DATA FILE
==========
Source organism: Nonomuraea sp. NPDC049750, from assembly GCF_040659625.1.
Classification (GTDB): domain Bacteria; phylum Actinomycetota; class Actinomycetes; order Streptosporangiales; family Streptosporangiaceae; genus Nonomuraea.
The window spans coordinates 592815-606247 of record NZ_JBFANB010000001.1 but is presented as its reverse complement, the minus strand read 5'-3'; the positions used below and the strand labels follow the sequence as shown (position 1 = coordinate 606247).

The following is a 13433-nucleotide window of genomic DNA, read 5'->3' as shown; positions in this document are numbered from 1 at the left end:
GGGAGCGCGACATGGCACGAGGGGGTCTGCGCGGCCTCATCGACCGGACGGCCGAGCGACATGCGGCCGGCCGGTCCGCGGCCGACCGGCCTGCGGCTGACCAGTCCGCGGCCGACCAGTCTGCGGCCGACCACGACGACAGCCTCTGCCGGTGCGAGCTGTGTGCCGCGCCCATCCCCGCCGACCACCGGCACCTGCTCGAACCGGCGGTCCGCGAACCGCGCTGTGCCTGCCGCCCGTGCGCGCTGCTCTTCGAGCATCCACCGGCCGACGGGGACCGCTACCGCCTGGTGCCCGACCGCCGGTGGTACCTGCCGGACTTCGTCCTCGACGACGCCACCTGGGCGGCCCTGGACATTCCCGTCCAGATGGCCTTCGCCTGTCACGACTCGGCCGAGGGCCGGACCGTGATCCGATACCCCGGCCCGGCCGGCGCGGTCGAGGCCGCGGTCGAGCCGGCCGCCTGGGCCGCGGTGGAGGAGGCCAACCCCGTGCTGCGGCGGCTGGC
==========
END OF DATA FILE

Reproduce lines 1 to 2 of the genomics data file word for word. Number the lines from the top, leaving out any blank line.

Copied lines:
Source organism: Nonomuraea sp. NPDC049750, from assembly GCF_040659625.1.
Classification (GTDB): domain Bacteria; phylum Actinomycetota; class Actinomycetes; order Streptosporangiales; family Streptosporangiaceae; genus Nonomuraea.